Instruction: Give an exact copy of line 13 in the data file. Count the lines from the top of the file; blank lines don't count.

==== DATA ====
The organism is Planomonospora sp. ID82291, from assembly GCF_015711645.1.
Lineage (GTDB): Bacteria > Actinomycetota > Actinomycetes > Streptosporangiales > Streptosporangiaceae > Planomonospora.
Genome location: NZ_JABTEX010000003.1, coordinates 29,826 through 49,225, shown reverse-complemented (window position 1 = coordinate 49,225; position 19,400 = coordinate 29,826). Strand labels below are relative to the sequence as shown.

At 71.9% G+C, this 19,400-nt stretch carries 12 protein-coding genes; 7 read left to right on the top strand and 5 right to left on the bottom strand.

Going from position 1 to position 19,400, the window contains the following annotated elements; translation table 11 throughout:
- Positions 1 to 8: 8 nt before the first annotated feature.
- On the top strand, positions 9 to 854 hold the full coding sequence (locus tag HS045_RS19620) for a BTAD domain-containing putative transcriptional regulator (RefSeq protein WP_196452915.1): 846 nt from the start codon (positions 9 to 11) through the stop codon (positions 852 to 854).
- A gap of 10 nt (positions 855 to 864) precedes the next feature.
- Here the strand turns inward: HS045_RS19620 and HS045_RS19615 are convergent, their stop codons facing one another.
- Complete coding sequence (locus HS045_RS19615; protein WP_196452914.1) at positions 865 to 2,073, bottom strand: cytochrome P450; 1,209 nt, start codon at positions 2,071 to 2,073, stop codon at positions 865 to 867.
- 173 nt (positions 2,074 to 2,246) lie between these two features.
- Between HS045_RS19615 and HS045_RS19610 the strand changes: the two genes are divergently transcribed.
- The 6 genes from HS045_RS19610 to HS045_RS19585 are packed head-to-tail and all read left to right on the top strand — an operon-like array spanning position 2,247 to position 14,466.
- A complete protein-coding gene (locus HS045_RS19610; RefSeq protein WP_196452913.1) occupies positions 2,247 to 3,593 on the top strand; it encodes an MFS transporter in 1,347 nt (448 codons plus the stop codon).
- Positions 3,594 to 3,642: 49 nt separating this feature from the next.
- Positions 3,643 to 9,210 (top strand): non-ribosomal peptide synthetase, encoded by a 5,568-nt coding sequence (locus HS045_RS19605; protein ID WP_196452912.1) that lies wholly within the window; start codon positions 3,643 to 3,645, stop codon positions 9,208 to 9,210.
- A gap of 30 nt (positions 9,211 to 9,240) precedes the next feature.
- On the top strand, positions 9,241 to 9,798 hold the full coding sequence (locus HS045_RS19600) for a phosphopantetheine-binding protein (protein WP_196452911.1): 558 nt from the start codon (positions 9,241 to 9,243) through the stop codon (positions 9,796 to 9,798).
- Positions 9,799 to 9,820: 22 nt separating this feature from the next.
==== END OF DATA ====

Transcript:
- The 6 genes from HS045_RS19610 to HS045_RS19585 are packed head-to-tail and all read left to right on the top strand — an operon-like array spanning position 2,247 to position 14,466.